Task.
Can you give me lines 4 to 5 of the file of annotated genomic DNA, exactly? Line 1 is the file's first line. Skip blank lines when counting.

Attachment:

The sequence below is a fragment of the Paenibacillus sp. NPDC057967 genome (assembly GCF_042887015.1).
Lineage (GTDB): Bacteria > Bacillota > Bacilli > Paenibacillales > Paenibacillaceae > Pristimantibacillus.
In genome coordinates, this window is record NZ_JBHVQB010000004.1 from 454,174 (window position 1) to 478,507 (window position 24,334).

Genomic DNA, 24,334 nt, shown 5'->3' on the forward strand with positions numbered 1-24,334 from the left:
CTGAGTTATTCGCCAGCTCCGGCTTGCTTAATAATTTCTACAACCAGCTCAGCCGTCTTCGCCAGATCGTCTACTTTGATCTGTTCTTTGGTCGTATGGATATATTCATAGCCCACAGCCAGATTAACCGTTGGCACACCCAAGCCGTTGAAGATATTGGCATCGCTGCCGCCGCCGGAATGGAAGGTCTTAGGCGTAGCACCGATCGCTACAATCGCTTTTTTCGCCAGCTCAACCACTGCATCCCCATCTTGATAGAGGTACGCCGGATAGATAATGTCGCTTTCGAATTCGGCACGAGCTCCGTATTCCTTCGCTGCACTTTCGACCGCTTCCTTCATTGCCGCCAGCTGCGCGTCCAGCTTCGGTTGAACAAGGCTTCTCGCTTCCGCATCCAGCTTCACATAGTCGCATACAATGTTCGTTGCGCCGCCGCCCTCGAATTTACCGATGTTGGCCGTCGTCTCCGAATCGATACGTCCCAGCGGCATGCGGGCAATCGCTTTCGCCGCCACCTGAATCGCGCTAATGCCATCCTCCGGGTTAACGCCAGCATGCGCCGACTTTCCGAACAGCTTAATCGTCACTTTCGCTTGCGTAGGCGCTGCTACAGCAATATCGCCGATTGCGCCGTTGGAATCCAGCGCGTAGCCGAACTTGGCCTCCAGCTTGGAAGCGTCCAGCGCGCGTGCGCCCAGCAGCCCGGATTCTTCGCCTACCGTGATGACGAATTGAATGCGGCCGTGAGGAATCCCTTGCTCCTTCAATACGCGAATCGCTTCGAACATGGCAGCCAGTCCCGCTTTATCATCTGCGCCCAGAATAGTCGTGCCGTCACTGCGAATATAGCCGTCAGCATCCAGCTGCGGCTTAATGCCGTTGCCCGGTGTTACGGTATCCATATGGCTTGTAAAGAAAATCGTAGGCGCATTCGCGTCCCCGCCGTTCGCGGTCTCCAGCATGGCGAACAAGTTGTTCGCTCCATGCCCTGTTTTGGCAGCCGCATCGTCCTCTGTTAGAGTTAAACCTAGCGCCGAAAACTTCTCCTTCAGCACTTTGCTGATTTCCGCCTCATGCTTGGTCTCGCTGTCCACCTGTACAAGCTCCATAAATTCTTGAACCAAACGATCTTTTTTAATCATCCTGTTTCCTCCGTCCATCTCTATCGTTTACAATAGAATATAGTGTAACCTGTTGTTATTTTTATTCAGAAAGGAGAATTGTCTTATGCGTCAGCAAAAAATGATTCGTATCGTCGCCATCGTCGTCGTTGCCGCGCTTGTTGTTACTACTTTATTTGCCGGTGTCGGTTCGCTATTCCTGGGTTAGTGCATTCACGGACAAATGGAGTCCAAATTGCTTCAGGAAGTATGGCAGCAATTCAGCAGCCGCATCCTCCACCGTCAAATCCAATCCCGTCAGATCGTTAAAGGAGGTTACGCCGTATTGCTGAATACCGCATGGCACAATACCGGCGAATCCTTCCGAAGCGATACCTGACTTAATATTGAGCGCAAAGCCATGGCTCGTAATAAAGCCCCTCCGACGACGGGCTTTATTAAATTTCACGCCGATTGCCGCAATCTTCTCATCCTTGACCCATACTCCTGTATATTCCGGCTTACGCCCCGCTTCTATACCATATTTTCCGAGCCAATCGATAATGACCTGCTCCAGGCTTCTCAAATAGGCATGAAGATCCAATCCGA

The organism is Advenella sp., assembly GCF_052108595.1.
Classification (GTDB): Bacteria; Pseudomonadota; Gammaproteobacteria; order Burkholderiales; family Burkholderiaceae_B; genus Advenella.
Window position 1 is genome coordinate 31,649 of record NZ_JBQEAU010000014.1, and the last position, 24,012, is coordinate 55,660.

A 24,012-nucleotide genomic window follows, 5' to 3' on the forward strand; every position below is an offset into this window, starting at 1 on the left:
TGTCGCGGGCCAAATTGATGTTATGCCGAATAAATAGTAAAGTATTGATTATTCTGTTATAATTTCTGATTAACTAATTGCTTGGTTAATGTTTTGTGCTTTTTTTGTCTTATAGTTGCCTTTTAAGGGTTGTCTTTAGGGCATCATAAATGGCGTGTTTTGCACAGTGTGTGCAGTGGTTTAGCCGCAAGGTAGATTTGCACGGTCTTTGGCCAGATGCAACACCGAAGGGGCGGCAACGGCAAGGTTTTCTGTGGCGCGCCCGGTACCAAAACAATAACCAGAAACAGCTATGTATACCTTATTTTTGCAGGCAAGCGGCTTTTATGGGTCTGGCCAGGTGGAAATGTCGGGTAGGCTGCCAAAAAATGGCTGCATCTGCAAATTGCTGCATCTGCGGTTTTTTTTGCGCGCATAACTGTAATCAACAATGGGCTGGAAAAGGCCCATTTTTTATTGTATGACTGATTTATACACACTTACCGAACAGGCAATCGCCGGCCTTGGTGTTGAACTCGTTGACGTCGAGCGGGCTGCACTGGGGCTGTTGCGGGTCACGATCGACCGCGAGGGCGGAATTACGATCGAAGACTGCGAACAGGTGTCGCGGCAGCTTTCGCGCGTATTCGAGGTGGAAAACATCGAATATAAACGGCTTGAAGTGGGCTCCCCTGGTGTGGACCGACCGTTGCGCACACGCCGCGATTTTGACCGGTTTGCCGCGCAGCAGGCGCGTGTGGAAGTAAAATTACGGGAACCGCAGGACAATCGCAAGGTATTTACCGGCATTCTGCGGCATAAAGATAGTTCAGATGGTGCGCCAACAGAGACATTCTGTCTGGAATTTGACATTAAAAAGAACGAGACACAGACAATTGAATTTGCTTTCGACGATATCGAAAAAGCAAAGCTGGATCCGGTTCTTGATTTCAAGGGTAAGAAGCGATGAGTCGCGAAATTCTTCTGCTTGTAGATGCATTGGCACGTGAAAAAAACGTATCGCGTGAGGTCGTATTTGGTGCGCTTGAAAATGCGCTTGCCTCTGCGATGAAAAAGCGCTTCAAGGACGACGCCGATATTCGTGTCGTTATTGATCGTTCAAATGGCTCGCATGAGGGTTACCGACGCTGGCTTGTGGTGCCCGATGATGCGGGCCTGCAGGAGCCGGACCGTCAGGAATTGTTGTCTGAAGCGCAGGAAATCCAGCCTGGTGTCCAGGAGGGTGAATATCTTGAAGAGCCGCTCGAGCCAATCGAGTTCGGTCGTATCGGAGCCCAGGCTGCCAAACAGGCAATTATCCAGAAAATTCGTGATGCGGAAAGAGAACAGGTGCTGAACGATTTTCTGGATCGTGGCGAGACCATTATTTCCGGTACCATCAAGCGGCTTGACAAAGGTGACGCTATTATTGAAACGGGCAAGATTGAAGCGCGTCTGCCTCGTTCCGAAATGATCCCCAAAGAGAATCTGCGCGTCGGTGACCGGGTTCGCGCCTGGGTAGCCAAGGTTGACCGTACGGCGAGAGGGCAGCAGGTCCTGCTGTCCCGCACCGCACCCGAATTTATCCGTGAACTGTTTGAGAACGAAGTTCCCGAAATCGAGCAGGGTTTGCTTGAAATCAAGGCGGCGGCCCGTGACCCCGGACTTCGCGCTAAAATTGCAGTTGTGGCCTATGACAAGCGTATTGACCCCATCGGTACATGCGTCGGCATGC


Genomic DNA, 24,334 nt, shown 5'->3' on the forward strand with positions numbered 1-24,334 from the left:
CTGAGTTATTCGCCAGCTCCGGCTTGCTTAATAATTTCTACAACCAGCTCAGCCGTCTTCGCCAGATCGTCTACTTTGATCTGTTCTTTGGTCGTATGGATATATTCATAGCCCACAGCCAGATTAACCGTTGGCACACCCAAGCCGTTGAAGATATTGGCATCGCTGCCGCCGCCGGAATGGAAGGTCTTAGGCGTAGCACCGATCGCTACAATCGCTTTTTTCGCCAGCTCAACCACTGCATCCCCATCTTGATAGAGGTACGCCGGATAGATAATGTCGCTTTCGAATTCGGCACGAGCTCCGTATTCCTTCGCTGCACTTTCGACCGCTTCCTTCATTGCCGCCAGCTGCGCGTCCAGCTTCGGTTGAACAAGGCTTCTCGCTTCCGCATCCAGCTTCACATAGTCGCATACAATGTTCGTTGCGCCGCCGCCCTCGAATTTACCGATGTTGGCCGTCGTCTCCGAATCGATACGTCCCAGCGGCATGCGGGCAATCGCTTTCGCCGCCACCTGAATCGCGCTAATGCCATCCTCCGGGTTAACGCCAGCATGCGCCGACTTTCCGAACAGCTTAATCGTCACTTTCGCTTGCGTAGGCGCTGCTACAGCAATATCGCCGATTGCGCCGTTGGAATCCAGCGCGTAGCCGAACTTGGCCTCCAGCTTGGAAGCGTCCAGCGCGCGTGCGCCCAGCAGCCCGGATTCTTCGCCTACCGTGATGACGAATTGAATGCGGCCGTGAGGAATCCCTTGCTCCTTCAATACGCGAATCGCTTCGAACATGGCAGCCAGTCCCGCTTTATCATCTGCGCCCAGAATAGTCGTGCCGTCACTGCGAATATAGCCGTCAGCATCCAGCTGCGGCTTAATGCCGTTGCCCGGTGTTACGGTATCCATATGGCTTGTAAAGAAAATCGTAGGCGCATTCGCGTCCCCGCCGTTCGCGGTCTCCAGCATGGCGAACAAGTTGTTCGCTCCATGCCCTGTTTTGGCAGCCGCATCGTCCTCTGTTAGAGTTAAACCTAGCGCCGAAAACTTCTCCTTCAGCACTTTGCTGATTTCCGCCTCATGCTTGGTCTCGCTGTCCACCTGTACAAGCTCCATAAATTCTTGAACCAAACGATCTTTTTTAATCATCCTGTTTCCTCCGTCCATCTCTATCGTTTACAATAGAATATAGTGTAACCTGTTGTTATTTTTATTCAGAAAGGAGAATTGTCTTATGCGTCAGCAAAAAATGATTCGTATCGTCGCCATCGTCGTCGTTGCCGCGCTTGTTGTTACTACTTTATTTGCCGGTGTCGGTTCGCTATTCCTGGGTTAGTGCATTCACGGACAAATGGAGTCCAAATTGCTTCAGGAAGTATGGCAGCAATTCAGCAGCCGCATCCTCCACCGTCAAATCCAATCCCGTCAGATCGTTAAAGGAGGTTACGCCGTATTGCTGAATACCGCATGGCACAATACCGGCGAATCCTTCCGAAGCGATACCTGACTTAATATTGAGCGCAAAGCCATGGCTCGTAATAAAGCCCCTCCGACGACGGGCTTTATTAAATTTCACGCCGATTGCCGCAATCTTCTCATCCTTGACCCATACTCCTGTATATTCCGGCTTACGCCCCGCTTCTATACCATATTTTCCGAGCCAATCGATAATGACCTGCTCCAGGCTTCTCAAATAGGCATGAAGATCCAATCCGA